The building of a new train station, promised to the people of Caerphilly for a decade, has been delayed.
The Welsh Assembly Government has outlined its spending plans for 2011-2012 and has said the long-awaited station for the Energlyn area has been deferred because of spending cuts imposed by the UK Government.
Caerphilly’s Labour AM Jeff Cuthbert has criticised the delay.
He said: “This is an extremely disappointing decision that has been forced on Wales by the UK Coalition Government’s drastic and over-enthusiastic spending cuts.
“Wales has been left with the worst financial settlement since devolution thanks to the Tories’ and Lib Dems’ Thatcherite commitment to cutting public spending and rolling back the state.
“I have campaigned long and hard for better access and services along the Rhymney Valley line, and Wales’ Plaid Cymru Transport Minister has praised me in the past for the work that I have done on behalf of my constituents.
“However, I regret greatly that Plaid Minister Ieuan Wyn Jones has taken this decision because the new station is badly needed and local people will be very disappointed.”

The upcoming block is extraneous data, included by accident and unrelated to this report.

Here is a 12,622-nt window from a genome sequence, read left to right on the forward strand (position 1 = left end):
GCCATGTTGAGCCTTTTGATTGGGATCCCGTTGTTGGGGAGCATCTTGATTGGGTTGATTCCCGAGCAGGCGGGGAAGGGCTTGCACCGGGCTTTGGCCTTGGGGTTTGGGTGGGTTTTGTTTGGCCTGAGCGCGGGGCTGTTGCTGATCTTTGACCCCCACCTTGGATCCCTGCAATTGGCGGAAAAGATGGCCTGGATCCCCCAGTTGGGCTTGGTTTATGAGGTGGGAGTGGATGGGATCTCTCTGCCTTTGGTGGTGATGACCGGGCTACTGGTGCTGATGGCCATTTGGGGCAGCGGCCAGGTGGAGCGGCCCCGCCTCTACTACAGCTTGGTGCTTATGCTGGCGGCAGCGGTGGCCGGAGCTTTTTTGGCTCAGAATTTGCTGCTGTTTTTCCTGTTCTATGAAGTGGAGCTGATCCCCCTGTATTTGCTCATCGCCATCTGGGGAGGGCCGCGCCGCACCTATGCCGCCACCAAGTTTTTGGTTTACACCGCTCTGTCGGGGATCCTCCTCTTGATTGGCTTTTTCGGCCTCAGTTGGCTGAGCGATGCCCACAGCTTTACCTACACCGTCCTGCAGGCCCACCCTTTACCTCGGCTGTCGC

Residents were first promised a new station as far back as 2001. The failure of private company Railtrack delayed the project after its successor, the publicly-owned Network Rail, decided to concentrate on the backlog of track maintenance it inherited.
Ron Davies, Plaid Cymru’s Assembly candidate for Caerphilly, said: “I’m really disappointed at this news. But it really is crocodile tears from a weak and ineffective Assembly Member who has failed to secure funding for this project since he was elected in 2003.
“The Labour Government in Westminster had 13 years to ensure Wales received fair funding. Wales is being shortchanged to the tune of £300m a year. If Labour had secured the funding Wales is due, Energlyn station would have been built and opened by now. But they did nothing.
“Projects like this are crucial to regenerating Caerphilly and, if I am successful in May’s Assembly elections, I will make it a top priority whoever is in power, either in Cardiff or Westminster.”